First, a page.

How to Become a Private Tutor: Information & Safety Guidance
Private tutoring is a growing career opportunity with many benefits. It allows you to work flexible hours, generate a great source of income, and see the rewards that your hard work has on somebody’s educational achievement.
A study by Sutton Trust found that more than 40% of pupils in London had a tutor at one point in their educational career. Clearly, private tutors are in popular demand. If you’re patient, approachable, and passionate about your subject, then private tutoring could be a great opportunity for you.
This article will explain all you need to know about how to become a private tutor.
What Qualifications Does a Private Tutor Need?
In the UK, there are no standard qualifications that you need to be a tutor. For example, you don’t need to have teaching experience or a teaching qualification. However, you should have a great amount of knowledge in the subject area you plan to teach – ideally you should be a graduate in the area. Ultimately, it’s up to the tutee’s parent or carer whether they think you’re qualified enough.
However, gaining work experience in a school or educational setting would be very beneficial. This shows that you have experience working with children, which can act as a trust signal to potential clients.
How Do I Set Up My Tutoring Business?
You may be wanting to set up a tutoring business as a full-time endeavour. Or, you may be a university student or already working in the education sector and wish to gain more teaching experience or extra income. Whatever your situation, it is still considered as your own business and can have numerous benefits in terms of your employability. The following steps will advise you how you can be as successful as possible in getting your business endeavour started.
Update Your CV and Register Online
Before you set up as a tutor and advertise your services, you should firstly update your CV. Adapt it so that it’s specific to the tutoring role you’re planning to fulfil.
Your CV should include:
- Any relevant experience. For example, if you’ve worked or volunteered with children in the past, or taught in any capacity.
- Any relevant skills you have. If you hold a driving license, it would be beneficial to include this to show that you can travel to tutees.
- Your specific qualifications and how these make you suitable for the role.
- References. You should aim for at least two: one from an educational setting and one from an employment one. These enhance your credibility and support your CV. Once you have established tutees you may want to ask them if they’d be happy to provide a supporting comment or reference.
Register Tax, Insurance & Other Legal Bits
General aspects of law apply in the tutoring industry, and it’s important that you comply with them.
Firstly, you need to set up as a sole trader. To do this, you must register for Self Assessment and Class 2 National Insurance as soon as you can after starting tutoring. You can do this through Gov.uk.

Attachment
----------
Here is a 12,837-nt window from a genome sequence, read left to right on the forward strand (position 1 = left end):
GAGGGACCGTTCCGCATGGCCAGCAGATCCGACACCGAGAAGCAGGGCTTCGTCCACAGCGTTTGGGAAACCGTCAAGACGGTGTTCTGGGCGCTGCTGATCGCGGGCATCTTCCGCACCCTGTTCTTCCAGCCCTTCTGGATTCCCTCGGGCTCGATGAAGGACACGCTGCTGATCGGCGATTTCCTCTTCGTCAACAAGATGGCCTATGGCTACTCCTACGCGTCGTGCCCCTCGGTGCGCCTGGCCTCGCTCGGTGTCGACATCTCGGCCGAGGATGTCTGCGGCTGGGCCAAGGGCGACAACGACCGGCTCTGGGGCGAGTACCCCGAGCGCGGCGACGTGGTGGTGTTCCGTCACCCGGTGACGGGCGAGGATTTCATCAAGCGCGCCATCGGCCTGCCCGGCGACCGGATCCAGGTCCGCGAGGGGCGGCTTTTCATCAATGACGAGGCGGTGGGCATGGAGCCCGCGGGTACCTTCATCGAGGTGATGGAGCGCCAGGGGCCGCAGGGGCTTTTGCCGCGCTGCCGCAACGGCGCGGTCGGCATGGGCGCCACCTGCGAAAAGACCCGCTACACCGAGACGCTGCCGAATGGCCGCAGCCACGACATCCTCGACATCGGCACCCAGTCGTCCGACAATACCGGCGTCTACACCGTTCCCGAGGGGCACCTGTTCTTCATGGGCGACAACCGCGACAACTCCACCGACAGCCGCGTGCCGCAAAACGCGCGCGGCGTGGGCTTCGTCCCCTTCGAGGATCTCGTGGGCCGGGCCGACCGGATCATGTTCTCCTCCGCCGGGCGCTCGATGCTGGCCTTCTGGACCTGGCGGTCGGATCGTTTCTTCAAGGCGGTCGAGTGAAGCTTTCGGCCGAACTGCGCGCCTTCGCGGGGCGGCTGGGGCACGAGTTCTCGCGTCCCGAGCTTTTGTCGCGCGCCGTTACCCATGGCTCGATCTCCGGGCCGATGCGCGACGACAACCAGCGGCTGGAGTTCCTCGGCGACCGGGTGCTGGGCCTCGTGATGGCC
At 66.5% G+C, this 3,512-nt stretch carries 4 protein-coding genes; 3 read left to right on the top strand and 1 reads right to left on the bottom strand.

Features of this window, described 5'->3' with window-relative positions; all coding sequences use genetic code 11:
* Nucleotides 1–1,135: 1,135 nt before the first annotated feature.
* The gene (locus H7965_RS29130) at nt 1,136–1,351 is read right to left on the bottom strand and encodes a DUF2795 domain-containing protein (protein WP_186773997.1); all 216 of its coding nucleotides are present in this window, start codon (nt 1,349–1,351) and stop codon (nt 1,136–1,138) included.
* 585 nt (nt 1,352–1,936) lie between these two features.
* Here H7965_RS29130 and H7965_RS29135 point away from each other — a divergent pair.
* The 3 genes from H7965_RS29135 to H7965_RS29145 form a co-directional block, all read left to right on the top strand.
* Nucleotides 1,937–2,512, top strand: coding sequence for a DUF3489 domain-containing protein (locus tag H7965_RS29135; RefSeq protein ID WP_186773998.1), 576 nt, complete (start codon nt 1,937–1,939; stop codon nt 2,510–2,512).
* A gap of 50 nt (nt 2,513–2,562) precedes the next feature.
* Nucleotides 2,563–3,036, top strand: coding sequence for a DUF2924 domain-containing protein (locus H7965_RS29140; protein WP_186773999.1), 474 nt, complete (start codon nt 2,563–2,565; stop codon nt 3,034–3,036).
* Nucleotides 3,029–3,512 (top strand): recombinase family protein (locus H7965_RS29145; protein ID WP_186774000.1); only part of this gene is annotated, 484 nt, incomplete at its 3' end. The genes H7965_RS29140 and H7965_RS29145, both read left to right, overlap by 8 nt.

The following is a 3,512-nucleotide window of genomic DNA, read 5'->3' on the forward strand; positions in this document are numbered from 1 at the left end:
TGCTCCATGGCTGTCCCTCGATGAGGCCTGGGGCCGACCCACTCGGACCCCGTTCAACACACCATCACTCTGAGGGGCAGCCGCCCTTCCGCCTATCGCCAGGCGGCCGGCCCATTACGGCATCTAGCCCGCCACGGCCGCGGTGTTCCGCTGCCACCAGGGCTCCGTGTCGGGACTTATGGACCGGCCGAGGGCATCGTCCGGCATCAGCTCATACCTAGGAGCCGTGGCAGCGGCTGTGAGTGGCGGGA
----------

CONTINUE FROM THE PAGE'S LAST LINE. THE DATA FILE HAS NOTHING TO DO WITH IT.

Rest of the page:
You have a number of responsibilities as a sole trader:
- Keep records of your sales, expenses, and income.
- Send a Self Assessment tax return every year. You should complete this every year after 5th April. You have three months from when you begin your self-employment to tell HMRC and obtain your Unique Tax Reference (UTR) number.
- Pay Income Tax on your profits and Class 2 and Class 4 National Insurance.
If you work elsewhere, and you plan to tutor privately on top of your current job, you must still register for self-assessment.
Secondly, you should invest in insurance. Public liability insurance is generally recommended for tutoring businesses. This insurance covers you if a member of the public suffers an injury or their property is damaged because of you. It includes cover for compensation claims, legal expenses, costs of repairs, and medical fees. You could also take out professional indemnity insurance. This type of insurance covers any compensation and legal fees that you may need to pay if somebody makes a claim about you.
If you plan to tutor in your own home, you should also conduct a simple risk assessment to identify any possible risks to health and safety. Look for any hazards, such as trailing wires and a cluttered workspace, and rectify these to promote good health and safety. You should also consider any allergies, such as if a student is allergic to pet hair and you have a pet, and plan accordingly.
Advertise your Services
You need to successfully promote your tutoring services to get your business started. You may want to register with a private tuition agency who will advertise you to potential clients. Online agencies such as Tutorful and First Tutors are trusted tutoring sites that allow tutors to set their own pay rates and manage their tutees. However, be aware that most agencies either take a percentage of your earnings during your time with them, or upfront.
It is possible to advertise your services yourself. You can do this for free by using social media or by putting up advertising cards in local newsagents or other shop windows. In particular, social media can be a useful, and free, tool to use. You could set up a Facebook business account and ask your friends and family to show support by sharing the page or suggesting you to people who are looking for a tutor.